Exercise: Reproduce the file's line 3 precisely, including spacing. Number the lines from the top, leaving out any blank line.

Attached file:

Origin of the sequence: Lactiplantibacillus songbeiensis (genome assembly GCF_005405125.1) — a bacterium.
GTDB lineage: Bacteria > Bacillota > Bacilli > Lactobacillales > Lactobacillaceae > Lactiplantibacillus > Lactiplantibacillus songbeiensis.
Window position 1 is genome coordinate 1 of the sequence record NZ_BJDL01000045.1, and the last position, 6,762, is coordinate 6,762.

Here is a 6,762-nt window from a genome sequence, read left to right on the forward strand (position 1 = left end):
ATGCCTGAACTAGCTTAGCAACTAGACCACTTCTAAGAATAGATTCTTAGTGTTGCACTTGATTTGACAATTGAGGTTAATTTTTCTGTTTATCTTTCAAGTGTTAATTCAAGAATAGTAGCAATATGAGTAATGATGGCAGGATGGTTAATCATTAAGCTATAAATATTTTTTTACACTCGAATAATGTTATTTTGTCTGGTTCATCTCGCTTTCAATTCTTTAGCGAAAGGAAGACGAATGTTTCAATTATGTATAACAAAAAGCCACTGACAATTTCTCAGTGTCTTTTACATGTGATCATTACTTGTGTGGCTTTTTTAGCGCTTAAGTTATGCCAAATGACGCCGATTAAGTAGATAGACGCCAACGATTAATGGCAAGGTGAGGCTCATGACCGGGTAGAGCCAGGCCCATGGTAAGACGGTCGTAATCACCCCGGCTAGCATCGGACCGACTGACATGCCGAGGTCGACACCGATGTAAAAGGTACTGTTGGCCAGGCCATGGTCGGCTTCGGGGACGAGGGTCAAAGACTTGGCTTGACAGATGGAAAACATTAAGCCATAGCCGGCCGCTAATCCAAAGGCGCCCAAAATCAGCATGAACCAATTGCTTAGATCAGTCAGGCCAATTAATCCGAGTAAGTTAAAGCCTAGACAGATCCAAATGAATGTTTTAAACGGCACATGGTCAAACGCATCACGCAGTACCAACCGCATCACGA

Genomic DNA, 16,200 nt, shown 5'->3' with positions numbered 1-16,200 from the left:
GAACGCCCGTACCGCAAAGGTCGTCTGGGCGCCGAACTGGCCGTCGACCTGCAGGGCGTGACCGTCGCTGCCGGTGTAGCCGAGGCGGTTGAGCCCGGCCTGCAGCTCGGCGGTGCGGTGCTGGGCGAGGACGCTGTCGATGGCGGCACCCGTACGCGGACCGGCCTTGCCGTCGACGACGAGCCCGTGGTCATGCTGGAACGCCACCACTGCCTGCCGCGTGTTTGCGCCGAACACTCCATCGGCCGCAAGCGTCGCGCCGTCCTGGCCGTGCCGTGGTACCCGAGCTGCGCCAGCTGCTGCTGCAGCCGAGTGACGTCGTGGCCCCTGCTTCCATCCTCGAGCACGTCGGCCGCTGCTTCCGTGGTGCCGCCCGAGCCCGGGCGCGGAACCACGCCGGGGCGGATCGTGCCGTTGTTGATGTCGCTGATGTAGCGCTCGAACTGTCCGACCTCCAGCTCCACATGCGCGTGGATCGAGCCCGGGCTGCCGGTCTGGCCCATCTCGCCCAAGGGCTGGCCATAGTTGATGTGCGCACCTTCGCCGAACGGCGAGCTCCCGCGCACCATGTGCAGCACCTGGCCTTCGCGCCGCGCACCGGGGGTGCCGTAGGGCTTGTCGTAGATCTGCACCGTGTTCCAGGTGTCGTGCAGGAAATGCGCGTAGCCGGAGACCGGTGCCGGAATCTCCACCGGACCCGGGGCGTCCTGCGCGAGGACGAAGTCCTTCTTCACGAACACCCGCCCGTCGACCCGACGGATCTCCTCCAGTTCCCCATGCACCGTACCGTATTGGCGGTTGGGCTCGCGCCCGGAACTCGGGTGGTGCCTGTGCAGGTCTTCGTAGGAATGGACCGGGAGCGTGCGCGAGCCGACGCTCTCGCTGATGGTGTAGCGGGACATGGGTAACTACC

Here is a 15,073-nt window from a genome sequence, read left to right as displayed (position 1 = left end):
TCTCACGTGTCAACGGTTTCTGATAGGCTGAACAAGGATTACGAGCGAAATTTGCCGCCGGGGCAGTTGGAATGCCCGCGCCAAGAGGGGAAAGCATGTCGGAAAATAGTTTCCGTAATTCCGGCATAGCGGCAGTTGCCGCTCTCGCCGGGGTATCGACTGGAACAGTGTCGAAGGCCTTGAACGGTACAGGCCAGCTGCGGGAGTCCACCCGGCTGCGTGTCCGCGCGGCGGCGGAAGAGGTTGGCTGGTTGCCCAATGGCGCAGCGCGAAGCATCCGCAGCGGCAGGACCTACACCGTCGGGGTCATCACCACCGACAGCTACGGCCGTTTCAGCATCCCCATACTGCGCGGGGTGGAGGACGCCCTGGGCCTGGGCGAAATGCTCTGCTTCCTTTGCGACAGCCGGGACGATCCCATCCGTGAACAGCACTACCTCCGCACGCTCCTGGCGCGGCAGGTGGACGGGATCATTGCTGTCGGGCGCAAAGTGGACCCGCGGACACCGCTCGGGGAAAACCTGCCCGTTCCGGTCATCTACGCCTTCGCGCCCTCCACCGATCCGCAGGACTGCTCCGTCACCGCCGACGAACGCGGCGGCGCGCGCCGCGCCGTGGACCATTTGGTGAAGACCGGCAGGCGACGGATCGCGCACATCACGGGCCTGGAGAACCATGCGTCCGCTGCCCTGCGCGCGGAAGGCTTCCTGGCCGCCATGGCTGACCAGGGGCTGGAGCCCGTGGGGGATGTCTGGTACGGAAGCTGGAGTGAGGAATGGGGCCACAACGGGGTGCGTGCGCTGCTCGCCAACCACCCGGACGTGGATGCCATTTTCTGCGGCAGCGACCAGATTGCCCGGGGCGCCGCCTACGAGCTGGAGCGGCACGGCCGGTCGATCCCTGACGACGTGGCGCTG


Window position 1 is genome coordinate 1 of the sequence record NZ_BJDL01000045.1, and the last position, 6,762, is coordinate 6,762.